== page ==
The E-mail Message Action is the standard way for monitors to notify you via SMTP email messages. This allows for typical email messages as well as messages sent to cell phones and pagers if your cell/pager provider has an SMTP gateway (most providers do). There are some hints about that in the SMS FAQ.
To configure this action, give the target SMTP email address. You can add multiple email addresses (comma separate them) for sending alerts to the same addresses, and/or create multiple E-mail Message Actions and attaching them to different monitors for more customized alerting.
E-mail alerts are always sent from the Central Monitoring Service. In the case where a monitor running on a remote Satellite detects an issue and runs an attached E-mail Message Action, the alert message will be sent to the Central Monitoring Service for ultimate delivery.
There are two ways to send a message: Direct, or via a standard SMTP server.
PA Server Monitor can act like a simple SMTP server and send messages directly to the recipient's receiving SMTP server. That means a connection to the destination server via port 25 needs to be possible (sometimes Internet Service Providers block outgoing port 25 to help limit spam, but if PA Server Monitor is on the same network as your mail server, it will probably work). The other requirement is that an MX DSN lookup returns a name for the target mail server that is resolvable from the machine hosting PA Server Monitor.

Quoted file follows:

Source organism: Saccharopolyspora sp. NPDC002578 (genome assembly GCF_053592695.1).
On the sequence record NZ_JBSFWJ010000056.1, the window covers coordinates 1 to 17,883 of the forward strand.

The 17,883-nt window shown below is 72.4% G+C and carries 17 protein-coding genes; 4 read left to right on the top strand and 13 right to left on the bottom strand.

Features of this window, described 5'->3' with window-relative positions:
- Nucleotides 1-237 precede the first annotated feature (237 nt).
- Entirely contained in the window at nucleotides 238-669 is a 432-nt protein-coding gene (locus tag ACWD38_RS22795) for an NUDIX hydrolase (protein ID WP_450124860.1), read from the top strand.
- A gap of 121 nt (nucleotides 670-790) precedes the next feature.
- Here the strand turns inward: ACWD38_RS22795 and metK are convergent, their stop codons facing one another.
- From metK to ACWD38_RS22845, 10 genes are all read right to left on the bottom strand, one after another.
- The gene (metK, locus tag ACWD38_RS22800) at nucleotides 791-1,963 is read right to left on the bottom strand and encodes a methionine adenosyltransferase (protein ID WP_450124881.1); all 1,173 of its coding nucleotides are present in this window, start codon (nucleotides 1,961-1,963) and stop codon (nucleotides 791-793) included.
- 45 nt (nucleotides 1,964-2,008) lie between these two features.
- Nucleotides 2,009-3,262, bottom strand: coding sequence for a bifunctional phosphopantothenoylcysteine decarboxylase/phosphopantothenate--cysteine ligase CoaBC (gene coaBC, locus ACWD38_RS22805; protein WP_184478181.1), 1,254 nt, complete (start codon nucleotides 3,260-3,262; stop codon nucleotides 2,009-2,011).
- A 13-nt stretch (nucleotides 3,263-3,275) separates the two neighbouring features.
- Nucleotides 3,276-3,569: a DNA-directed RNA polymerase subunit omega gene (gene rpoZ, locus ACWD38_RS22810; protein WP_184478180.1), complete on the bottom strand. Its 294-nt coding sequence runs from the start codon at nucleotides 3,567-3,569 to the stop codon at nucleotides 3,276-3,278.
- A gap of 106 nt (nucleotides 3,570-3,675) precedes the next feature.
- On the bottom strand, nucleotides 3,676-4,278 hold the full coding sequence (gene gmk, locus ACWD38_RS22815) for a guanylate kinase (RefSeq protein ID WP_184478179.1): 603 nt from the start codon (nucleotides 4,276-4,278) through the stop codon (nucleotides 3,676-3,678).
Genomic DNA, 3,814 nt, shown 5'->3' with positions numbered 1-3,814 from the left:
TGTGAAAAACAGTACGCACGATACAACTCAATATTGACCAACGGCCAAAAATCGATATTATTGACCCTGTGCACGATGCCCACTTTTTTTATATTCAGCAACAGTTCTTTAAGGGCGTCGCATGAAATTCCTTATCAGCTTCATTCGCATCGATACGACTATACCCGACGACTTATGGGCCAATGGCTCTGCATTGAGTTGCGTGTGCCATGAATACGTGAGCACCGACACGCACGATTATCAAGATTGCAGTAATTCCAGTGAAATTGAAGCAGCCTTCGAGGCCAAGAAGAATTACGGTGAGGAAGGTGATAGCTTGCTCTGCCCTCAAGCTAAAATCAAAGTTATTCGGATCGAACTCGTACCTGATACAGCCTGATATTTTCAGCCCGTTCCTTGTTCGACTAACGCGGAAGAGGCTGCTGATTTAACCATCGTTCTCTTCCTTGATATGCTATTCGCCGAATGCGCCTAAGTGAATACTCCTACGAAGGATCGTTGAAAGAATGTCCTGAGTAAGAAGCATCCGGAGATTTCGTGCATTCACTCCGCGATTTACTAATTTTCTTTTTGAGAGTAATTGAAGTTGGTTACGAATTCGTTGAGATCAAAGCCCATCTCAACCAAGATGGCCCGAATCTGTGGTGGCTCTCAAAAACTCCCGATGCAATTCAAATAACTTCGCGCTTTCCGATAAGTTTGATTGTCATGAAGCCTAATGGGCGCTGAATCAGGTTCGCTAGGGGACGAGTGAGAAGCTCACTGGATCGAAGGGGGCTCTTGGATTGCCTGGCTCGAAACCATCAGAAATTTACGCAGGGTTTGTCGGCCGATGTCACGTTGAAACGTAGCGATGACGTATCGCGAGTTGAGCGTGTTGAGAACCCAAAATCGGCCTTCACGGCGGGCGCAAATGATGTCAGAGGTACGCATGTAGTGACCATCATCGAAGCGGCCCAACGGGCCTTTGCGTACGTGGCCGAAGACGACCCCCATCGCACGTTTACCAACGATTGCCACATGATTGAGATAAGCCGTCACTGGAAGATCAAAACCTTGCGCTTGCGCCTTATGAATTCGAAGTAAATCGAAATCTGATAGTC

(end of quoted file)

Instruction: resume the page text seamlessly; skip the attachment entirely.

The easiest way to determine if all the above requirements are met is to just try it. Click the "Send message directly..." checkbox and then press the "Test Send" button. If the message is successfully sent, the configuration is complete. If it is not sent, uncheck the checkbox and continue to configure the SMTP server settings.
SMTP server settings are shared among all E-mail Message Actions. You can specify a primary SMTP server and a backup which will be used if sending via the primary fails. Unless using Direct Send, a primary SMTP server must be specified; the backup is optional.
The settings for each SMTP server (primary and secondary) can be validated by the program. You can do this by pressing the "Test Primary Server" and "Test Backup Server" buttons respectively. This test sends a short email message as a test to the email address(es) that were entered in the "Email address" field at the top of the form. If sending the email succeeds and you successfully receive the message, then the SMTP server settings that you have entered are correct. If the message is not received but you are sure the settings are correct, see the Troubleshooting Missing EMail Alerts FAQ for help.
The E-mail Message Action supports using SSL for logging into the SMTP server. If you don't know which SSL option to use, leave the setting on Don't Know -- the Test button will figure it out for you.
For sending via a Microsoft Exchange server, check the Exchange configuration to ensure SMTP relaying is allowed from the Central Monitoring Service computer.